Now therefore, as soon as I come to your servant my father, and the boy is not with us, then, as his life is bound up in the boy's life, as soon as he sees that the boy is not with us, he will die, and your servants will bring down the gray hairs of your servant our father with sorrow to Sheol. For your servant became a pledge of safety for the boy to my father, saying, "If I do not bring him back to you, then I shall bear the blame before my father all my life." Now therefore, please let your servant remain instead of the boy as a servant to my lord, and let the boy go back with his brothers. For how can I go back to my father if the boy is not with me? I fear to see the evil that would find my father. (Bereshit / Genesis 44:30-34; ESV)
One of the most amazing things about the story of Joseph is how much his life is a reflection of the Messiah. What makes this all the more amazing is that the New Covenant writings make no mention of this. If the New Covenant writers were so keen to draw these kinds of parallels with other characters in the Hebrew Scriptures, then why didn't they do so with the Joseph story? We don't know, but contrary to the New Testament's cynics and naysayers, this is evidence that the story of Yeshua was in no way contrived. For if it had been, then they would have made much of the Joseph story, but they didn't. Let's take a look ourselves and see what we find.
First, just as Joseph was rejected by his own brothers, so Yeshua was rejected by his own people. Both were destined by God for great things. Each in his own way was to rule over their people: Joseph, as second in command in Egypt; Yeshua, as King Messiah. Also, they both unjustly suffered. Joseph was sold into slavery and eventually spent years in a dungeon for a crime he didn't commit. Yeshua was wrongly convicted and executed through most torturous means. I know the parallel is not exact. As far as we know Joseph was never beaten, and, obviously, he was not executed. But like Yeshua he suffered unjustly. Similarly they both experienced a resurrection of sorts: Joseph in being freed from prison and Yeshua in literally coming back from the dead. Then they were both exalted to a high position, Joseph as Prime Minister of Egypt and Yeshua as Lord of heaven and earth. The result of their positions was the saving of lives: Joseph through administering the famine food plan that preserved the people of Egypt and the surrounding region; Yeshua in being the Savior of the world.
Another interesting parallel has to do with how Joseph's brothers didn't recognize him when they came to Egypt to buy food during the famine. He looked like an Egyptian and talked Egyptian. In the same way Yeshua today looks like a non-Jew. But just as Joseph eventually revealed his true identity to his brothers, so the day is coming when Yeshua will reveal himself to his own people as he really is - the Jewish Messiah. I discuss this more thoroughly in the TorahBytes message That's Funny, You Don't Look Jewish!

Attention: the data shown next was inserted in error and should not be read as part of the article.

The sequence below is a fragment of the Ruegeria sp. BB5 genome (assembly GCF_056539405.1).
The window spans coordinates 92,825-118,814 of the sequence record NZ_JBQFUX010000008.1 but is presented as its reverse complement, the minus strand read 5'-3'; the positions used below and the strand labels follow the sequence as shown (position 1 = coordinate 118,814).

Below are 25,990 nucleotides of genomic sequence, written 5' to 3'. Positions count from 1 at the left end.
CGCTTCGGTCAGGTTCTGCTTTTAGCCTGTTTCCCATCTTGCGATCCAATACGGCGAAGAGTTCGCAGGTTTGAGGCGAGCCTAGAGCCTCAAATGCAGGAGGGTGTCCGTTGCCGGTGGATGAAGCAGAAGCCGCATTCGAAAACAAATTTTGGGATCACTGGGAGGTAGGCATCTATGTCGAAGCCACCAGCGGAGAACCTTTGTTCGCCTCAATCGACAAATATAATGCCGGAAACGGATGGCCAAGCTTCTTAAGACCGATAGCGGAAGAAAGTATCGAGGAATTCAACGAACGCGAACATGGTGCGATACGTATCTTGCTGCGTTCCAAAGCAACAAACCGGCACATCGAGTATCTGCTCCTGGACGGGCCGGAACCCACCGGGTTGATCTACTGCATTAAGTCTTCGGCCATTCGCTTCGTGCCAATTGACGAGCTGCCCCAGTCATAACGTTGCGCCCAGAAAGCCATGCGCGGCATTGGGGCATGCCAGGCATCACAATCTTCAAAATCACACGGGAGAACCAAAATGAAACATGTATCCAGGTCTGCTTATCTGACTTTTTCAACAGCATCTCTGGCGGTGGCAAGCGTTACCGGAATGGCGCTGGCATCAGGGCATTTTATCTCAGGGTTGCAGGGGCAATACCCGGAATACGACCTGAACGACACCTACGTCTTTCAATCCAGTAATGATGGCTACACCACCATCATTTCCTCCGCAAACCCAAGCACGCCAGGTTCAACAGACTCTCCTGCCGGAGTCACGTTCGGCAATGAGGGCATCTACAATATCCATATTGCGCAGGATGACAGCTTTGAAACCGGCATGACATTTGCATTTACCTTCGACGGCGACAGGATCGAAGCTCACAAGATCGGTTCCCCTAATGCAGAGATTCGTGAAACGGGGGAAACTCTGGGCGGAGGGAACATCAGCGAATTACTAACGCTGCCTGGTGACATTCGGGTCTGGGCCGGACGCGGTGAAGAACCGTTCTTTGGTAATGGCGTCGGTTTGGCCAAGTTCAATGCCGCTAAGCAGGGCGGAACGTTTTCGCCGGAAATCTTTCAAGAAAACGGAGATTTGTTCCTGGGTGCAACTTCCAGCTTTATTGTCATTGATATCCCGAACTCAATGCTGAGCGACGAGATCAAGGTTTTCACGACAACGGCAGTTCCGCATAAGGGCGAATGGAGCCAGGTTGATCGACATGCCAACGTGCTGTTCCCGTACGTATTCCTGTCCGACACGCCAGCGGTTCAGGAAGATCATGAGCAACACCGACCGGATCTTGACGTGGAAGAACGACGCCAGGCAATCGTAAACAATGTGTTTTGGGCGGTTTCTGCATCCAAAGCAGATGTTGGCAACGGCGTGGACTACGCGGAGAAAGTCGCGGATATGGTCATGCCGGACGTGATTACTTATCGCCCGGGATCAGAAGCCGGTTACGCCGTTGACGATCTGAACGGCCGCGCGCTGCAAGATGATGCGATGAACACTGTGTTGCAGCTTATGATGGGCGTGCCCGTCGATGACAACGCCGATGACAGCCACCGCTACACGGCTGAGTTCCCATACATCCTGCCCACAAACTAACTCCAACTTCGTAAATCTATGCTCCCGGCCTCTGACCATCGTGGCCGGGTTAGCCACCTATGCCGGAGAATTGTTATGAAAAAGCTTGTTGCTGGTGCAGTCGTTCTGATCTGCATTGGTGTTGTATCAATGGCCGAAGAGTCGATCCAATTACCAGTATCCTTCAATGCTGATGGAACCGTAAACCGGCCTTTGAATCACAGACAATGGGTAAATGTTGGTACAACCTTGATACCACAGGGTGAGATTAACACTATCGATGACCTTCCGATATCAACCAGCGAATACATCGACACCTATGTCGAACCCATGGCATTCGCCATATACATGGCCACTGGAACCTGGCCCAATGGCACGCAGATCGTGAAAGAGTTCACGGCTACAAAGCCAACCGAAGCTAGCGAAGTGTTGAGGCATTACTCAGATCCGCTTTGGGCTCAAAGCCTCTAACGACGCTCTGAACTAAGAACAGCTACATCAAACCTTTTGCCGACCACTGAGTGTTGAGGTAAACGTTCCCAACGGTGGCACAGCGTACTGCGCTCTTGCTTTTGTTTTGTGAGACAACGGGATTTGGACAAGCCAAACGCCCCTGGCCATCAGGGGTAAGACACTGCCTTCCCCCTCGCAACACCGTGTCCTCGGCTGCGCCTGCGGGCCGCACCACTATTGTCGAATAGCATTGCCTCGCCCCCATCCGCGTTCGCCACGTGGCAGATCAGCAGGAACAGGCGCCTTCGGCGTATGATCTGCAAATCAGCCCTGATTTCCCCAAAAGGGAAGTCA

One more. As explained in another previous message, called Roots of RelationalDifficulties, Joseph's motive for giving his brothers a hard time when they came to Egypt to buy grain had do to with seeing if they had changed from when they mistreated him years before. What he was looking for - perhaps even trying to bring about - was not a changed attitude toward him necessarily, but toward their father. Joseph rightly assumed that their past betrayal of him devastated their father. As recounted in the passage I quoted at the beginning, it wasn't until Judah expressed his concern for their father that Joseph revealed himself to them. From this we discover that one of Joseph's primary roles within all this was to bring about reconciliation between his brothers and their father. This is one of Yeshua's primary roles as well. A key aspect of the Bible's overall storyline is the need of the Jewish people to be reconciled to God. According to the Hebrew prophets this was an essential aspect of the Messiah's coming. The whole thrust of the New Covenant was to be "I will be their God, and they shall be my people" (Jeremiah 31:33; ESV)".
The alienation of Jewish people from God is profound. Called to be his people, yet so few know him as our ancestors did. The intimacy with God experienced by people such as Abraham, Moses, David, and Isaiah are viewed as stuff of mythology, not examples for today. For many, if not most, God himself is nothing but myth. The glorious Torah of which the religious are so proud has become an end in itself instead of the means to truly know our God and our Father.
But just as Joseph helped to restore right relationship between his brothers and their father, so Yeshua will do the same for his people. He already has, but it's just the beginning. When Israel finally recognizes him as our brother, we will also be fully reconciled to God.